Weldon was born in Hampton, Virginia, on October 27, 1943 to Weldon Irvine Sr. and Virginia Brown Irvine. Raised by his grandparents Major and Mrs. Walter R. Brown on the campus of Hampton Institute in the house known as "The Lodge". While his grandmother played standup bass in a series of regional classical ensembles, her husband served as dean of the men's college at Hampton Institute. While attending Phenix High School, young Weldon developed a penchant for writing. He graduated from George P. Phenix High School in 1961. Irvine began playing piano as a teen, and while he later majored in literature at Hampton, music remained his first love, especially after discovering jazz. Keyboardist Weldon Irvine looms large in the pantheon of jazz-funk, profoundly influencing the subsequent generations of hip-hop artists for whom he served as collaborator and mentor. Upon settling in New York City in 1965, he signed on with Nina Simone as the legendary singer's organist, bandleader, arranger, and road manager. After seeing a performance of playwright Lorraine Hansberry's To Be Young, Gifted and Black, Simone instructed Irvine to compose lyrics for a song of the same title. The finished song would later merit cover versions by performers including Aretha Franklin, Stevie Wonder, and Donny Hathaway on its way to becoming the best known of his approximately 500 published compositions. "To Be Young, Gifted, and Black", performed live for the first time by Simone on the album Black Gold (1970). It has been dubbed the "official" Civil Rights anthem.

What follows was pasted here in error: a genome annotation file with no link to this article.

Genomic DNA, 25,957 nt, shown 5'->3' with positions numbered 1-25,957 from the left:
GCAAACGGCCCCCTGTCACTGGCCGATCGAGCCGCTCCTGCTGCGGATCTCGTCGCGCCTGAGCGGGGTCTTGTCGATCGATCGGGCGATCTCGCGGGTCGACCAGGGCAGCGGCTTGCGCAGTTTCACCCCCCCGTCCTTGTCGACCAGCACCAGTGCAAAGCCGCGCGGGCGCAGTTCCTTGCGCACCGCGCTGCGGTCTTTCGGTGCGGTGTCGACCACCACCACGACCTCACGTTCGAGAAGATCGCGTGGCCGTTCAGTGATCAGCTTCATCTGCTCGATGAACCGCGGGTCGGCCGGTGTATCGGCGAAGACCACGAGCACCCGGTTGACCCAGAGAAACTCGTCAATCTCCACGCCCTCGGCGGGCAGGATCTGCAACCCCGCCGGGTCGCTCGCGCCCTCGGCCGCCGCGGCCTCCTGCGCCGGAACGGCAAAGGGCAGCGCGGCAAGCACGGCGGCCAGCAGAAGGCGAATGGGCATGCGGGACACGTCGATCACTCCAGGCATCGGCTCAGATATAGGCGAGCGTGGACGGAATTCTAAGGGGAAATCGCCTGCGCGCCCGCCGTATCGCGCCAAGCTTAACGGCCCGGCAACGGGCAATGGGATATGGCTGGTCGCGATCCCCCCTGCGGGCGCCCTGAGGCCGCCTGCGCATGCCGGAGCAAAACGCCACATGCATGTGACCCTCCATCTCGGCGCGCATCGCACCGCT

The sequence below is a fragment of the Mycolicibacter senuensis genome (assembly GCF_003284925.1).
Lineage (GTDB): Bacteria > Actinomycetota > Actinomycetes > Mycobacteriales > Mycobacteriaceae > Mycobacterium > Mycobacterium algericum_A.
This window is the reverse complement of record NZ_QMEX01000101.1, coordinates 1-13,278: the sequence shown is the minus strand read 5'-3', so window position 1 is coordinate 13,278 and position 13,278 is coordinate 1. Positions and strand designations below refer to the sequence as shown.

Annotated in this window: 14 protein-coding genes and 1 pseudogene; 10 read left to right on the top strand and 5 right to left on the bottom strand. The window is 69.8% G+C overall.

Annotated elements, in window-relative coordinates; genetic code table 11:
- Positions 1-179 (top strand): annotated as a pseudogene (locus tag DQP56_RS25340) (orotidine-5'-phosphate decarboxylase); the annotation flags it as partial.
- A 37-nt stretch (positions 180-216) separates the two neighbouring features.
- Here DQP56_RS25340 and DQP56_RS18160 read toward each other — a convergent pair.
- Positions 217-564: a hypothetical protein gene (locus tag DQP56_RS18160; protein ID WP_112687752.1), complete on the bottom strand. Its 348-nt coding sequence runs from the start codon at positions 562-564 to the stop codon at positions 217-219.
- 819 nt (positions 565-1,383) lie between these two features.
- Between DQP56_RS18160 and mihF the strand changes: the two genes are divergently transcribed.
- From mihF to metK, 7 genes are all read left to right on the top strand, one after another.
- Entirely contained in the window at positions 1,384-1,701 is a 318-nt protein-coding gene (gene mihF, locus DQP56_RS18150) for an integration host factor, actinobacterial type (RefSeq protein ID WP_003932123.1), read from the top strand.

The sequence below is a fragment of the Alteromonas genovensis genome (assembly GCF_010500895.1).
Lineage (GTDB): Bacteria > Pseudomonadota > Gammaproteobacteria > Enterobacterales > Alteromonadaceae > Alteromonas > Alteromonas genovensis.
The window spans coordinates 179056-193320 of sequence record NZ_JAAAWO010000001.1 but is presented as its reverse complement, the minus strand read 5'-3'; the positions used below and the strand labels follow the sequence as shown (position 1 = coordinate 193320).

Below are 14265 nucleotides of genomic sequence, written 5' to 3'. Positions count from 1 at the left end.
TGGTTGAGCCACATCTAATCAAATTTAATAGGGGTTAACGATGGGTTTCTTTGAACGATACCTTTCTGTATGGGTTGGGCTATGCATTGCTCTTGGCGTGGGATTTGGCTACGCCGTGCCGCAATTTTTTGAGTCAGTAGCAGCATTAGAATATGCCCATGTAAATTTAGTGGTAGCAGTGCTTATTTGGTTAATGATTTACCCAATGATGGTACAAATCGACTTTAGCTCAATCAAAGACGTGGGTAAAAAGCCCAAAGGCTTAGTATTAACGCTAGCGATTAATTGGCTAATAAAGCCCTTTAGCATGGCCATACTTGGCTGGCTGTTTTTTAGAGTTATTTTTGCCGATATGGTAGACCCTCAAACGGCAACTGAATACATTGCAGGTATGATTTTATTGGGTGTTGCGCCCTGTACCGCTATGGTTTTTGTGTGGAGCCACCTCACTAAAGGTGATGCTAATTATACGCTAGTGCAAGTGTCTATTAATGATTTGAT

After splitting from Simone, Irvine formed his own 17-piece group that at different times included the likes of Billy Cobham, Randy Brecker, Bennie Maupin, and Don Blackman.
April 9, 2002 Weldon Irvine, Jr. said farewell to the world, leaving behind a son Weldon Irvine III.